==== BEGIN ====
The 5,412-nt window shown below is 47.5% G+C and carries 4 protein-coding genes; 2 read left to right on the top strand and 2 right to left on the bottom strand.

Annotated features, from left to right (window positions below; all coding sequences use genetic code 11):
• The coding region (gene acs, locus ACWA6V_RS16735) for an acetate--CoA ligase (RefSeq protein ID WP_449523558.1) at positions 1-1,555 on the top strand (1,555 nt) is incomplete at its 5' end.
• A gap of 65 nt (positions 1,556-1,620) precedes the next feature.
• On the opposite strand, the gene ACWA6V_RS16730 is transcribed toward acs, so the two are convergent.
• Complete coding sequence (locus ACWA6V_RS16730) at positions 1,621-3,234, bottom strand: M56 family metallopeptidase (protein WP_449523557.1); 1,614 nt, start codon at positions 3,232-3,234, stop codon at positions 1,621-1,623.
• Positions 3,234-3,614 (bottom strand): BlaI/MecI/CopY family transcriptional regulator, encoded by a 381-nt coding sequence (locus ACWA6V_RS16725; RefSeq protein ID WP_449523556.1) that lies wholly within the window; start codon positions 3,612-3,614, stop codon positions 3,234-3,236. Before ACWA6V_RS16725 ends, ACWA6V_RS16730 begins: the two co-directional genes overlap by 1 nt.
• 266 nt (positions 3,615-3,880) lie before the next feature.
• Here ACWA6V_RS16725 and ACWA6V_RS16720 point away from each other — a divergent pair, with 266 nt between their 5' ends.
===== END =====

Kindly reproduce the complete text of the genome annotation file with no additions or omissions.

The 5,412-nt window shown below is 47.5% G+C and carries 4 protein-coding genes; 2 read left to right on the top strand and 2 right to left on the bottom strand.

Annotated features, from left to right (window positions below; all coding sequences use genetic code 11):
• The coding region (gene acs, locus ACWA6V_RS16735) for an acetate--CoA ligase (RefSeq protein ID WP_449523558.1) at positions 1-1,555 on the top strand (1,555 nt) is incomplete at its 5' end.
• A gap of 65 nt (positions 1,556-1,620) precedes the next feature.
• On the opposite strand, the gene ACWA6V_RS16730 is transcribed toward acs, so the two are convergent.
• Complete coding sequence (locus ACWA6V_RS16730) at positions 1,621-3,234, bottom strand: M56 family metallopeptidase (protein WP_449523557.1); 1,614 nt, start codon at positions 3,232-3,234, stop codon at positions 1,621-1,623.
• Positions 3,234-3,614 (bottom strand): BlaI/MecI/CopY family transcriptional regulator, encoded by a 381-nt coding sequence (locus ACWA6V_RS16725; RefSeq protein ID WP_449523556.1) that lies wholly within the window; start codon positions 3,612-3,614, stop codon positions 3,234-3,236. Before ACWA6V_RS16725 ends, ACWA6V_RS16730 begins: the two co-directional genes overlap by 1 nt.
• 266 nt (positions 3,615-3,880) lie before the next feature.
• Here ACWA6V_RS16725 and ACWA6V_RS16720 point away from each other — a divergent pair, with 266 nt between their 5' ends.